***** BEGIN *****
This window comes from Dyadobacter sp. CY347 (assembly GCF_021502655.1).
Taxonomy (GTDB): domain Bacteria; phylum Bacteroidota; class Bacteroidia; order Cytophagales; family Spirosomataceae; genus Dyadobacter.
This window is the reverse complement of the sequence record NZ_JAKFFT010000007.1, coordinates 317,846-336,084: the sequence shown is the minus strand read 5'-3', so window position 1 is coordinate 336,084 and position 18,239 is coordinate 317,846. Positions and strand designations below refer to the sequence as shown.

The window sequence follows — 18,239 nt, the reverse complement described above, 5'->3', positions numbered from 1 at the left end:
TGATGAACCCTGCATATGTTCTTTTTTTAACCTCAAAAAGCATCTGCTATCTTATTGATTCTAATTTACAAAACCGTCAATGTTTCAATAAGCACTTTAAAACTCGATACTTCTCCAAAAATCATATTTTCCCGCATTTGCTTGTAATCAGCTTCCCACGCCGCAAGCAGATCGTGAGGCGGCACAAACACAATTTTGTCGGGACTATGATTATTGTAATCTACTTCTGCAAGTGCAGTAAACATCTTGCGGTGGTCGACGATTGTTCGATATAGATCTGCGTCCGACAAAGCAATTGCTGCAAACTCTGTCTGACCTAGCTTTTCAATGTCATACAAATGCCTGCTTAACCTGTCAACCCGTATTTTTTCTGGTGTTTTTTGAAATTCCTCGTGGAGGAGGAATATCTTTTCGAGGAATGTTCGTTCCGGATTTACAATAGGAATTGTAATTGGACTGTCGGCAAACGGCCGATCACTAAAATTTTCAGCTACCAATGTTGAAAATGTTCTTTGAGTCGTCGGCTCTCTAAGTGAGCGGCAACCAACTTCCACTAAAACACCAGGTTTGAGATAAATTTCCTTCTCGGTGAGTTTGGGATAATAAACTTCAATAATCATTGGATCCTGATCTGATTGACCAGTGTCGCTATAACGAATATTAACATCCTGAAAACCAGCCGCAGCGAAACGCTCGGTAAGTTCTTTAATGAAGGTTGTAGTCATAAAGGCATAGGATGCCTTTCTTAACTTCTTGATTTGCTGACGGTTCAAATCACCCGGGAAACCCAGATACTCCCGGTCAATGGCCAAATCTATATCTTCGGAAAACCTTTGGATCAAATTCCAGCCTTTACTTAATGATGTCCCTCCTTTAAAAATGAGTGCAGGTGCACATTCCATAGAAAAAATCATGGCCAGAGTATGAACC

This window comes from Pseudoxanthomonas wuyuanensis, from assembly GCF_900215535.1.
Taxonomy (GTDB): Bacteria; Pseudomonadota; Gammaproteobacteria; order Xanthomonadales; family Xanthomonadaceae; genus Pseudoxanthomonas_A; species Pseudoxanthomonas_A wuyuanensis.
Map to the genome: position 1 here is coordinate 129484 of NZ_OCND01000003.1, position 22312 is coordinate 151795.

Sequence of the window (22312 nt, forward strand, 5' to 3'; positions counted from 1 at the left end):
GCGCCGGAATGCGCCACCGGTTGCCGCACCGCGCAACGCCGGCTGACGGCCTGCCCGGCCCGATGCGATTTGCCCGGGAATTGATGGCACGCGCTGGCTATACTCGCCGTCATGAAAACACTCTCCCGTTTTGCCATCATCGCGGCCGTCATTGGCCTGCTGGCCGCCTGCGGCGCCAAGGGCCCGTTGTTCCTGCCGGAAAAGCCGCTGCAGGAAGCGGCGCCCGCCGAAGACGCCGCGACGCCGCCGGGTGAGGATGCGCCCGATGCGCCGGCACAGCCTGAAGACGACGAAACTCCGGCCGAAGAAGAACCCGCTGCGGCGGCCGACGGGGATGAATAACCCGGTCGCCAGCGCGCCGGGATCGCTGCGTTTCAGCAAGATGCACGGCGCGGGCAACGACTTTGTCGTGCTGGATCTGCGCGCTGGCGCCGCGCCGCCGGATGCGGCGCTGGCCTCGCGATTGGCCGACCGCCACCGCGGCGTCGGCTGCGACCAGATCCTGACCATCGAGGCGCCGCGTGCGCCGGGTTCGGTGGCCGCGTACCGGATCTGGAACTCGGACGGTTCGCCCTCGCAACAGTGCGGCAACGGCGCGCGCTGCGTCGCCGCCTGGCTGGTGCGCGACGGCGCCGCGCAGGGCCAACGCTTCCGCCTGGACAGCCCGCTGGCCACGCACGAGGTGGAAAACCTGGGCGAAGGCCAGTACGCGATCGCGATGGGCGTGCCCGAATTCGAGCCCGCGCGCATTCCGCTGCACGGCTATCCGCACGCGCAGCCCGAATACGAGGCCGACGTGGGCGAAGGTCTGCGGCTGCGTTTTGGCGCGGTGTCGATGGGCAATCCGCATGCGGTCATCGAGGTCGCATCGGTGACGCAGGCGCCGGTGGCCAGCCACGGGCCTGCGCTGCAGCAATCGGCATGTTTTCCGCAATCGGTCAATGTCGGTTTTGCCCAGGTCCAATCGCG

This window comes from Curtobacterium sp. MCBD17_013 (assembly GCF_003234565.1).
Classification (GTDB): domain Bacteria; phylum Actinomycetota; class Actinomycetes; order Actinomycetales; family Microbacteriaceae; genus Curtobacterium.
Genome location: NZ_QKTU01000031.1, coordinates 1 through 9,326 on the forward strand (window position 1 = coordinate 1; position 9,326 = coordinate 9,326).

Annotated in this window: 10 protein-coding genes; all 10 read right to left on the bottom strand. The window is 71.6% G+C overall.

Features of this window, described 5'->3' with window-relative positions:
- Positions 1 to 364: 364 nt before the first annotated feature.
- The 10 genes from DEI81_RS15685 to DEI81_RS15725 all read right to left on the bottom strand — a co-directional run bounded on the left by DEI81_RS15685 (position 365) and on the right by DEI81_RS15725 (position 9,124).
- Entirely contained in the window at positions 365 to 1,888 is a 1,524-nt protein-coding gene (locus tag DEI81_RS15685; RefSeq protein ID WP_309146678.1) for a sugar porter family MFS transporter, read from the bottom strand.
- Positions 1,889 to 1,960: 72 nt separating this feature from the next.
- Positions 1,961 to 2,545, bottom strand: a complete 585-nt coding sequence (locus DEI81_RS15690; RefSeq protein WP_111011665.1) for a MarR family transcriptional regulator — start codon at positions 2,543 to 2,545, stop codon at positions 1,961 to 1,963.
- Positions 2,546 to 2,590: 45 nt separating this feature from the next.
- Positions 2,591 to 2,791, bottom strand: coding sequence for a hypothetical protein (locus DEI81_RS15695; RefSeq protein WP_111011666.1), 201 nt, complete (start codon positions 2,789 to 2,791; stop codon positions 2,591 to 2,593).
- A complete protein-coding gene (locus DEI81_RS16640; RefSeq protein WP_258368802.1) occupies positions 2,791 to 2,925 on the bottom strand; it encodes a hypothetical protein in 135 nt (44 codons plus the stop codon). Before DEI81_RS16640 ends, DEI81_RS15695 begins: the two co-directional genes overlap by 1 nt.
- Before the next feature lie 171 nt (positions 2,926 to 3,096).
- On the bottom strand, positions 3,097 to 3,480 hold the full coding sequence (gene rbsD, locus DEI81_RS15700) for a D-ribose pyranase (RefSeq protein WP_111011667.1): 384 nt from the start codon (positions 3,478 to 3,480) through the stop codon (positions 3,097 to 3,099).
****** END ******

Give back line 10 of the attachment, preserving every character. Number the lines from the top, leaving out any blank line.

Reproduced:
GCGCCGGAATGCGCCACCGGTTGCCGCACCGCGCAACGCCGGCTGACGGCCTGCCCGGCCCGATGCGATTTGCCCGGGAATTGATGGCACGCGCTGGCTATACTCGCCGTCATGAAAACACTCTCCCGTTTTGCCATCATCGCGGCCGTCATTGGCCTGCTGGCCGCCTGCGGCGCCAAGGGCCCGTTGTTCCTGCCGGAAAAGCCGCTGCAGGAAGCGGCGCCCGCCGAAGACGCCGCGACGCCGCCGGGTGAGGATGCGCCCGATGCGCCGGCACAGCCTGAAGACGACGAAACTCCGGCCGAAGAAGAACCCGCTGCGGCGGCCGACGGGGATGAATAACCCGGTCGCCAGCGCGCCGGGATCGCTGCGTTTCAGCAAGATGCACGGCGCGGGCAACGACTTTGTCGTGCTGGATCTGCGCGCTGGCGCCGCGCCGCCGGATGCGGCGCTGGCCTCGCGATTGGCCGACCGCCACCGCGGCGTCGGCTGCGACCAGATCCTGACCATCGAGGCGCCGCGTGCGCCGGGTTCGGTGGCCGCGTACCGGATCTGGAACTCGGACGGTTCGCCCTCGCAACAGTGCGGCAACGGCGCGCGCTGCGTCGCCGCCTGGCTGGTGCGCGACGGCGCCGCGCAGGGCCAACGCTTCCGCCTGGACAGCCCGCTGGCCACGCACGAGGTGGAAAACCTGGGCGAAGGCCAGTACGCGATCGCGATGGGCGTGCCCGAATTCGAGCCCGCGCGCATTCCGCTGCACGGCTATCCGCACGCGCAGCCCGAATACGAGGCCGACGTGGGCGAAGGTCTGCGGCTGCGTTTTGGCGCGGTGTCGATGGGCAATCCGCATGCGGTCATCGAGGTCGCATCGGTGACGCAGGCGCCGGTGGCCAGCCACGGGCCTGCGCTGCAGCAATCGGCATGTTTTCCGCAATCGGTCAATGTCGGTTTTGCCCAGGTCCAATCGCG